Many people use options as a way to add leverage to their portfolio. At the same time, many newcomers to options do not realize how quickly losses can add up and wipe out one’s account. What exacerbates this problem is that new options traders trade OTM options.
The problem with this is approach is that not only do you have to pick the correct direction and expiration date, but also you need a large move to avoid a loss. I have had both good and bad experiences with trading OTM options; something that I realized is that after taking a string of losses, it is much harder to be patient to let a winning trade become a sufficient winner. For example, if one were to lose 5 straight times on a lotto call (losing a total of 500%) and then, on the next trade make 300%, which seems great in itself, if each trade was the same amount, the overall would still be a loss. So taking a profit of 300% would not cover the losses in this example.
Another result of trading OTM options is that after losing a few times, you may be tempted to start to significantly increase your trade sizes to compensate for the losses, but that only further exacerbates the problem. You believe that because you have the potential to make 200%, 500%, or 1000% that you could actually make up for all of your losses and then some. I have learned from personal experience, that when you trade too big, you end up panicking and selling it too soon for a loss because you are afraid to lose the full amount.
What makes options traders successful is practice, and a lot of it. I have had many people ask me what is a good way to learn options, and I always tell them to start out with a paper trade virtual account. Another thing I tell them is to always start out by trading ITM and ATM. The reason is simply that you can better limit your downside risk and also gain a lot of experience. With ITM options, you are bound to learn more about options and the way they work while still having a good shot at making money or at least not losing it all. I have been trading options for over 2.5 years now. For my first year, I took some big losses because I traded OTM, looking for a big win. I only started to really understand options strategies better after about a year of practicing. And I am still learning something new every day, making me a better trader. Over time, I have learned how to manage my risk to make sure my mistakes are not deadly.
Earning plays are only occasion where I think a person should consider trading OTM calls. The reason is that if a stock gaps in the wrong direction it will not help that the selected options trade is ITM because it could still be worthless.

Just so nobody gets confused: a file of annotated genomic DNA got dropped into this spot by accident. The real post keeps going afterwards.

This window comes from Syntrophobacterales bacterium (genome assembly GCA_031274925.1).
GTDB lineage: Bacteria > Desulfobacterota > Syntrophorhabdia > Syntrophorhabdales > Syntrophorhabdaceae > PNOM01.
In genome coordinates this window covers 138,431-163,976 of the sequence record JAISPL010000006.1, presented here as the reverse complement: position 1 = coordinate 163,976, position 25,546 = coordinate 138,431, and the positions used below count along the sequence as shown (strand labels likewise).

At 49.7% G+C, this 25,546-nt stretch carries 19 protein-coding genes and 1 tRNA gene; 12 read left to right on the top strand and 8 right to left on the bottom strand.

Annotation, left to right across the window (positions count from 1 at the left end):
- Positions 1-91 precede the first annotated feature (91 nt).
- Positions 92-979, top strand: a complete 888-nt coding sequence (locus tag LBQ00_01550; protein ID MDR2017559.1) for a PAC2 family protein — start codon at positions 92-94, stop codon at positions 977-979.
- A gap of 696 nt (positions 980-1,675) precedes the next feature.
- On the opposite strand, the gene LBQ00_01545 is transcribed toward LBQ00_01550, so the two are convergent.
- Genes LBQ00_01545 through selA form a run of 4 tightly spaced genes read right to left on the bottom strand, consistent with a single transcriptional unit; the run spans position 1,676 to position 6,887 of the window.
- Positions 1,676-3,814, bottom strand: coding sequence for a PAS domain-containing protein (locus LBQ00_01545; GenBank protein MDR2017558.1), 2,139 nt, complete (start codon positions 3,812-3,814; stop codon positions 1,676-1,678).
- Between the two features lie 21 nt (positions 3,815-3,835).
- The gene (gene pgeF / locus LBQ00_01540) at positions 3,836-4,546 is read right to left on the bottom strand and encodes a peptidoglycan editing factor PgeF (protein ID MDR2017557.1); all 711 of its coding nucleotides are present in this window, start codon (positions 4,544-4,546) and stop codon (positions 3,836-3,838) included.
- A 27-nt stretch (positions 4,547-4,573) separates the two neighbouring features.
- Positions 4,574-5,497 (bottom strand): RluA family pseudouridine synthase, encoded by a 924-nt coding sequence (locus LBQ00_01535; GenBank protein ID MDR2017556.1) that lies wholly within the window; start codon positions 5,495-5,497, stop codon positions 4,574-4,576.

Another problem that I see is that many people end up buying OTM calls/puts hoping for something spectacular and do trades that are way too OTM. Even if you just bet $50-$100 on an extremely OTM call/put, you will almost certainly lose in this trading environment. Now, the reason why this is so important at this time is because of the lack of volatility in the market. When the S&P 500 moves .1-.2% a day, the odds of big cap individual stocks moving big to make those lottos successful is really small, like AMZN, GOOGL, AAPL and so on. That is why it is important to understand when lottos are a good idea and when they are not. For example, this year when the high-flyers were selling off in extraordinary fashion, lottos were probably the smart trade because there was the potential for them to sell off 5-10% in a matter of a day or two. In my opinion, if you have locked in gains on a trade, then it may be okay to have a very small amount of the extreme lotto, hoping for something spectacular because your net will still be positive. Now, if you are up big on the year, OTM issues may not be a problem for you. The advice noted here is for novice traders.
Now you may be asking when you should be trading OTM options. What I would say is to practice for a few weeks or months trading OTM options on paper and see if you are successful. If you find that you are excellent at spotting breakouts/breakdowns and are great at OTM options trading, then start trading with real money, and a very small amount at first. One last note, when I say OTM options, I mean options that are 5% OTM or higher, which are considered lottos, depending on the volatility of the stock. I do not mean a call/put that is .25% or 1% OTM, as those options are basically ATM options.
In closing, make sure that you really understand the different options trading strategies and the overall outcomes because they are not so obvious at the outset.